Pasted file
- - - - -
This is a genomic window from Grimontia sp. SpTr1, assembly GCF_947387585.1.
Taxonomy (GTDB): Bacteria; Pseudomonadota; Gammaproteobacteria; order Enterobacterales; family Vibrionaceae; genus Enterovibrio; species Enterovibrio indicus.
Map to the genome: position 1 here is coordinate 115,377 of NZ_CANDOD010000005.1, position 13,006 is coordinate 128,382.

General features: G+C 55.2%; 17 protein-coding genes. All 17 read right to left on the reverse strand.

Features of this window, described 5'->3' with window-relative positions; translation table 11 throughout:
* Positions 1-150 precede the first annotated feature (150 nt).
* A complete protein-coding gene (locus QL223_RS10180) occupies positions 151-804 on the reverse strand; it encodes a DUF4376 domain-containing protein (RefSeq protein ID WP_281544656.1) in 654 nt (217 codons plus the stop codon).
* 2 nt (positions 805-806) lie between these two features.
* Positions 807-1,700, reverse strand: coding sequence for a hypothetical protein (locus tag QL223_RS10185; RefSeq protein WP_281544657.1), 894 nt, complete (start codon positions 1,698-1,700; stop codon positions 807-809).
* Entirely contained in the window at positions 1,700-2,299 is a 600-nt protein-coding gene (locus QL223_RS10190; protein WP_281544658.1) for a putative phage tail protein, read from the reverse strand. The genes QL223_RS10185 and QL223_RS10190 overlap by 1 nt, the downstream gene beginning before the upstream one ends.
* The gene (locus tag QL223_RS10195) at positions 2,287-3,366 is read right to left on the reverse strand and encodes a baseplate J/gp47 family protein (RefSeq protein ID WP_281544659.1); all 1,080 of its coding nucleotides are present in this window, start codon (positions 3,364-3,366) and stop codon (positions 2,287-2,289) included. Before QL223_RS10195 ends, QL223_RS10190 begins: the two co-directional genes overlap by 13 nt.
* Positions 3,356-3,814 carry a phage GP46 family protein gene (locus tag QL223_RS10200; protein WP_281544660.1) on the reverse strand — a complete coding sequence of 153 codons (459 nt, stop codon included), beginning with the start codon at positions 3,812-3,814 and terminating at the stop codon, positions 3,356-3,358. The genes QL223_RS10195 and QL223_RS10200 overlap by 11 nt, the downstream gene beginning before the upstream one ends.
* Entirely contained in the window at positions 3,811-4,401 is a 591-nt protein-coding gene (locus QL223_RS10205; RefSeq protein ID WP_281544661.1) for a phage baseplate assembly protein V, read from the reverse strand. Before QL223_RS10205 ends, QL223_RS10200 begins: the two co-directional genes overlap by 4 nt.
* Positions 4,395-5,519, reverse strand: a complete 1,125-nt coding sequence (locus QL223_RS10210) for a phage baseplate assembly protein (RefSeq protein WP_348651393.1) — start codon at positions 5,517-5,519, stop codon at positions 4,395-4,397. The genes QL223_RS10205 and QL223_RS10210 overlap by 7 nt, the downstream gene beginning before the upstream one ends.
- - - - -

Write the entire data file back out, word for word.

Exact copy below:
This is a genomic window from Grimontia sp. SpTr1, assembly GCF_947387585.1.
Taxonomy (GTDB): Bacteria; Pseudomonadota; Gammaproteobacteria; order Enterobacterales; family Vibrionaceae; genus Enterovibrio; species Enterovibrio indicus.
Map to the genome: position 1 here is coordinate 115,377 of NZ_CANDOD010000005.1, position 13,006 is coordinate 128,382.

General features: G+C 55.2%; 17 protein-coding genes. All 17 read right to left on the reverse strand.

Features of this window, described 5'->3' with window-relative positions; translation table 11 throughout:
* Positions 1-150 precede the first annotated feature (150 nt).
* A complete protein-coding gene (locus QL223_RS10180) occupies positions 151-804 on the reverse strand; it encodes a DUF4376 domain-containing protein (RefSeq protein ID WP_281544656.1) in 654 nt (217 codons plus the stop codon).
* 2 nt (positions 805-806) lie between these two features.
* Positions 807-1,700, reverse strand: coding sequence for a hypothetical protein (locus tag QL223_RS10185; RefSeq protein WP_281544657.1), 894 nt, complete (start codon positions 1,698-1,700; stop codon positions 807-809).
* Entirely contained in the window at positions 1,700-2,299 is a 600-nt protein-coding gene (locus QL223_RS10190; protein WP_281544658.1) for a putative phage tail protein, read from the reverse strand. The genes QL223_RS10185 and QL223_RS10190 overlap by 1 nt, the downstream gene beginning before the upstream one ends.
* The gene (locus tag QL223_RS10195) at positions 2,287-3,366 is read right to left on the reverse strand and encodes a baseplate J/gp47 family protein (RefSeq protein ID WP_281544659.1); all 1,080 of its coding nucleotides are present in this window, start codon (positions 3,364-3,366) and stop codon (positions 2,287-2,289) included. Before QL223_RS10195 ends, QL223_RS10190 begins: the two co-directional genes overlap by 13 nt.
* Positions 3,356-3,814 carry a phage GP46 family protein gene (locus tag QL223_RS10200; protein WP_281544660.1) on the reverse strand — a complete coding sequence of 153 codons (459 nt, stop codon included), beginning with the start codon at positions 3,812-3,814 and terminating at the stop codon, positions 3,356-3,358. The genes QL223_RS10195 and QL223_RS10200 overlap by 11 nt, the downstream gene beginning before the upstream one ends.
* Entirely contained in the window at positions 3,811-4,401 is a 591-nt protein-coding gene (locus QL223_RS10205; RefSeq protein ID WP_281544661.1) for a phage baseplate assembly protein V, read from the reverse strand. Before QL223_RS10205 ends, QL223_RS10200 begins: the two co-directional genes overlap by 4 nt.
* Positions 4,395-5,519, reverse strand: a complete 1,125-nt coding sequence (locus QL223_RS10210) for a phage baseplate assembly protein (RefSeq protein WP_348651393.1) — start codon at positions 5,517-5,519, stop codon at positions 4,395-4,397. The genes QL223_RS10205 and QL223_RS10210 overlap by 7 nt, the downstream gene beginning before the upstream one ends.